UN envoy to visit Iraq in two weeks for talks on broader role, official says
19 October 2007 – The new United Nations envoy for Iraq will travel to the country in two weeks for talks on a broader role for the world body there, a senior UN official told the Security Council today.
Under Secretary-General for Political Affairs B. Lynn Pascoe presented the Council with Secretary-General Ban Ki-moon’s latest report on Iraq, echoing the UN leader’s assertion that “there is an opportunity today that should not be missed” for transforming recent positive developments – including the ceasefire declared by the Mahdi Army and the Sunni insurgent alliance against Al-Qaida – into a basis for achieving national reconciliation.
In August, the Council adopted resolution 1770 expanding the UN’s role in Iraq, including in support of a national dialogue. Mr. Pascoe said the Secretary-General’s new Special Representative, Staffan de Mistura, will immediately explore possibilities toward that end “when he reaches Iraq in two weeks.”
Mr. Pascoe confirmed that the ceiling for international civilian staff in Baghdad has been raised from 65 to 85, adding that the number of staff authorized for the northern city of Erbil has risen from 29 to 35. In addition, the UN Assistance Mission for Iraq (UNAMI) has “adopted an area-based approach that expands activities where circumstances are more permissible.”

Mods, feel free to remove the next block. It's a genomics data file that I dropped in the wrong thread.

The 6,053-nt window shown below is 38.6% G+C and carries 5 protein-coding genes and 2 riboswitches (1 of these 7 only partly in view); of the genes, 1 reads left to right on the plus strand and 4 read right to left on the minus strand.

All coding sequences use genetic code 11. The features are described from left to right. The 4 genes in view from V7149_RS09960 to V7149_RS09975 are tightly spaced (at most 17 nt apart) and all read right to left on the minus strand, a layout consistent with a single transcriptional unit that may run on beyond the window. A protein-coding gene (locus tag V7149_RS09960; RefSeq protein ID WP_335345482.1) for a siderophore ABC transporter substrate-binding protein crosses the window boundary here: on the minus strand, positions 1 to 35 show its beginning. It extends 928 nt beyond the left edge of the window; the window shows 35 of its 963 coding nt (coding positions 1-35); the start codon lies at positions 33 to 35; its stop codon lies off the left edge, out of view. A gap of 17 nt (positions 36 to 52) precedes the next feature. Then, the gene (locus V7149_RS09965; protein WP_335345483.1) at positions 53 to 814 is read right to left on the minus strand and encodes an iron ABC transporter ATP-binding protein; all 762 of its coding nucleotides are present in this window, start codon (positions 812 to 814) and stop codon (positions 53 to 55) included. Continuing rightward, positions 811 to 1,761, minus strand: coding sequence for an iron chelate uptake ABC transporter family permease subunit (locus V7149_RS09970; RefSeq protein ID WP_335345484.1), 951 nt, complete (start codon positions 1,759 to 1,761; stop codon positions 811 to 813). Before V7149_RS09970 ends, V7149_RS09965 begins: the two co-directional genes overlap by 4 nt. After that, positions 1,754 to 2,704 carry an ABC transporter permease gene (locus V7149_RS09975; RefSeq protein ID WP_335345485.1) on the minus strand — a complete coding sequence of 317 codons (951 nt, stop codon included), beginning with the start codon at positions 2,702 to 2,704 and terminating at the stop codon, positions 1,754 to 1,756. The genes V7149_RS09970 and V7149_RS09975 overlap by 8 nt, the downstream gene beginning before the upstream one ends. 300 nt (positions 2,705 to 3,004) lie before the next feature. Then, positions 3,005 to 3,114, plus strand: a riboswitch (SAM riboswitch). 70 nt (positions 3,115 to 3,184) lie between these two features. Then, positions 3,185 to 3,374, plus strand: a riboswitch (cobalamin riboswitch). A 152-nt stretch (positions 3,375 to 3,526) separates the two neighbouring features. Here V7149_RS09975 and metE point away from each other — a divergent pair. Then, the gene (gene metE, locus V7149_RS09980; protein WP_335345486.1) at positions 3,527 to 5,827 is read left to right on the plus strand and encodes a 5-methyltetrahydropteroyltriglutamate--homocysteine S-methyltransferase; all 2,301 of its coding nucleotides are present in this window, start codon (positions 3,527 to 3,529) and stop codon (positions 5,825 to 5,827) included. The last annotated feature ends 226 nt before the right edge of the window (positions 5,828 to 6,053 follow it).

The Under-Secretary-General also issued a strong appeal for Member States to support the UN’s efforts. “Importantly, the United Nations must be afforded the necessary political and humanitarian space to implement the new mandate and the ability of the Organization to talk with all sides must be protected and respected,” he said.
“Security arrangements and financial and logistical backing are also essential for the success of the UN Mission in Iraq,” he added.
Mr. Pascoe voiced gratitude to countries now supporting the UN’s work in Iraq while urging States to provide additional resources for the mission. He pointed out that a trust fund established to support the ‘Distinct Entity’ that provides protection for the UN will be exhausted next month, while needs are clear “at least through 2008.”
He warned that, without an immediate infusion of funds, “the ability of the UN to operate in Iraq could be severely compromised.”
The magnitude of the challenges facing Iraq call for an international response which the UN is well-placed to meet, he said. “It is our belief that the new UN mandate, matched by strong international support, provides the necessary framework to move toward building a more stable Iraq.”
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